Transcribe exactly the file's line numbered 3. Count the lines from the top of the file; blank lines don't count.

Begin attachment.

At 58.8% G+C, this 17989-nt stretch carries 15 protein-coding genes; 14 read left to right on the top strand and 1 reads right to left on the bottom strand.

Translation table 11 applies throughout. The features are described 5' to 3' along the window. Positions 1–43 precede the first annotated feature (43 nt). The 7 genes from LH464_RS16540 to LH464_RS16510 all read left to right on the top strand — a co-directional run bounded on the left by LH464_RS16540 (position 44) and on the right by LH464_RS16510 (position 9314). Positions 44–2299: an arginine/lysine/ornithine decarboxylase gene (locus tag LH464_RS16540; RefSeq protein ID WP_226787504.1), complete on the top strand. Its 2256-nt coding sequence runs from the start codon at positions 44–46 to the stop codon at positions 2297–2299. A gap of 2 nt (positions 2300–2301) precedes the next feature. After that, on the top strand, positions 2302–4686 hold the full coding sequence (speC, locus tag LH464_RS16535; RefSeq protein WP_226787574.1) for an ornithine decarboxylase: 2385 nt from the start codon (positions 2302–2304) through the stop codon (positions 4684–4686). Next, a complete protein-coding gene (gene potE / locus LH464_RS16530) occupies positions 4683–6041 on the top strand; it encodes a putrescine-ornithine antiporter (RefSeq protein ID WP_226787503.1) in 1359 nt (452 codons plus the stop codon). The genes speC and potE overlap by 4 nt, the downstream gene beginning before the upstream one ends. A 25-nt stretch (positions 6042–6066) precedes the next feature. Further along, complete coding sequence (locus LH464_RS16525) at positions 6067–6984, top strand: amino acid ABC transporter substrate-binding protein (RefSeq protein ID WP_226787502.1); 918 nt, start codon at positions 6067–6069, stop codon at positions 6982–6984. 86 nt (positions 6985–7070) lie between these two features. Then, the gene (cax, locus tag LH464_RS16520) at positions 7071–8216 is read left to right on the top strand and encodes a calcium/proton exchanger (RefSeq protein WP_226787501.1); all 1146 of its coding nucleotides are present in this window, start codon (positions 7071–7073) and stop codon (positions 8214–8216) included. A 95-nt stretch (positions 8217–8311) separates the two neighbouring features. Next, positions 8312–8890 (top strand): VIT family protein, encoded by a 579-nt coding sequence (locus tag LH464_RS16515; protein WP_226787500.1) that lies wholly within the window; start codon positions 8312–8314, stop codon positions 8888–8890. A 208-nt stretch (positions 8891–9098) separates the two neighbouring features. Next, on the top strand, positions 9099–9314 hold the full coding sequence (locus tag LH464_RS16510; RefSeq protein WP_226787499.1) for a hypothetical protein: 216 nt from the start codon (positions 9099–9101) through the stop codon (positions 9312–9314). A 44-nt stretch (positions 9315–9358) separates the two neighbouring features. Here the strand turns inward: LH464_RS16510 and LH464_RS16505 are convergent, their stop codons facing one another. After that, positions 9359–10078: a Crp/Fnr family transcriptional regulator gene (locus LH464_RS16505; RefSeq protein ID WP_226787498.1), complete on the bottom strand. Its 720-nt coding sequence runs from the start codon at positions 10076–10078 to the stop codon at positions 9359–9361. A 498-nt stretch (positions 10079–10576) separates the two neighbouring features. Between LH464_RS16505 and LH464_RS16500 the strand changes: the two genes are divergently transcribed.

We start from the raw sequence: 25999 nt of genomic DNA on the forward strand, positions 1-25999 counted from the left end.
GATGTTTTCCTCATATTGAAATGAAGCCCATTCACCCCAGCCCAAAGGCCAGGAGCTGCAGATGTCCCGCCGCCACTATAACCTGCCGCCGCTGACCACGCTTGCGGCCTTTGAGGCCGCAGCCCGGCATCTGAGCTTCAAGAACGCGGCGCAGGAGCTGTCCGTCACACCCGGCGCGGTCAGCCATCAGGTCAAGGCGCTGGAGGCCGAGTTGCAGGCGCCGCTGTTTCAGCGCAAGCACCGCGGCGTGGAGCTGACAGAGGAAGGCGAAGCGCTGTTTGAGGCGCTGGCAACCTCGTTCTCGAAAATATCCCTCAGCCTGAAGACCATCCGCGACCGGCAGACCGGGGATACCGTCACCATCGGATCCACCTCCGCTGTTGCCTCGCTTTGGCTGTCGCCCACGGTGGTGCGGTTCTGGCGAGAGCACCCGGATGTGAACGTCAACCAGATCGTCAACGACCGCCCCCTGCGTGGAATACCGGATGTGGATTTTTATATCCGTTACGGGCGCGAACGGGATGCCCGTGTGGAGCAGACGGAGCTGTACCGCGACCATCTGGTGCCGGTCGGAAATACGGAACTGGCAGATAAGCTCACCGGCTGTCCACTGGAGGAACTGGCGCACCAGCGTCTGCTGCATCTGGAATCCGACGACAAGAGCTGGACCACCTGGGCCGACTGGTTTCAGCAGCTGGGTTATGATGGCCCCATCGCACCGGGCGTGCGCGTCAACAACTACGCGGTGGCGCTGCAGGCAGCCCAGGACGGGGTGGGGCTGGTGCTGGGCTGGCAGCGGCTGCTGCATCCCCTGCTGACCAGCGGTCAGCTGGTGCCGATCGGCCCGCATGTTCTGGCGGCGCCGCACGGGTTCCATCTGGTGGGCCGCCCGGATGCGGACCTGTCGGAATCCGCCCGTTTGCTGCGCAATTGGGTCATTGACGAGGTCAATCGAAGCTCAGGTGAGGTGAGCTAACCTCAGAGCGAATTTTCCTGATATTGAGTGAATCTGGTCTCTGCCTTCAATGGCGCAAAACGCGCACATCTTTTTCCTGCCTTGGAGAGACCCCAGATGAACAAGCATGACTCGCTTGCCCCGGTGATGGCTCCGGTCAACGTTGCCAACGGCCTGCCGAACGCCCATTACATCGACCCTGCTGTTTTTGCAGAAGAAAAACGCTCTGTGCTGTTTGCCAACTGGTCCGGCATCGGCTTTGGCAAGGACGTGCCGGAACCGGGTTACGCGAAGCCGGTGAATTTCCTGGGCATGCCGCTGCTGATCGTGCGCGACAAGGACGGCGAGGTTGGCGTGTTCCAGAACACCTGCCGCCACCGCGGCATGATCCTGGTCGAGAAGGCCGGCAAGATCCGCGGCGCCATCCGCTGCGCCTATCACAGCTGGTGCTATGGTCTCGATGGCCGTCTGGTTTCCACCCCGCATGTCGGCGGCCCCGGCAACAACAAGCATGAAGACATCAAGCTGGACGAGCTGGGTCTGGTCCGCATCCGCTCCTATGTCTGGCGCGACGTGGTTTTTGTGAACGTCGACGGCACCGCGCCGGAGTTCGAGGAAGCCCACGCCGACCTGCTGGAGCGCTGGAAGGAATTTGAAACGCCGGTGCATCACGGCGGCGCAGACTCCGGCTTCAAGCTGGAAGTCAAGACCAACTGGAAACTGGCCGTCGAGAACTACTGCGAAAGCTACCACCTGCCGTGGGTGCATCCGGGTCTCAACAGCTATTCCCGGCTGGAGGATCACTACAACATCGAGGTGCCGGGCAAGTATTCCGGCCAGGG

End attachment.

We start from the raw sequence: 25999 nt of genomic DNA on the forward strand, positions 1-25999 counted from the left end.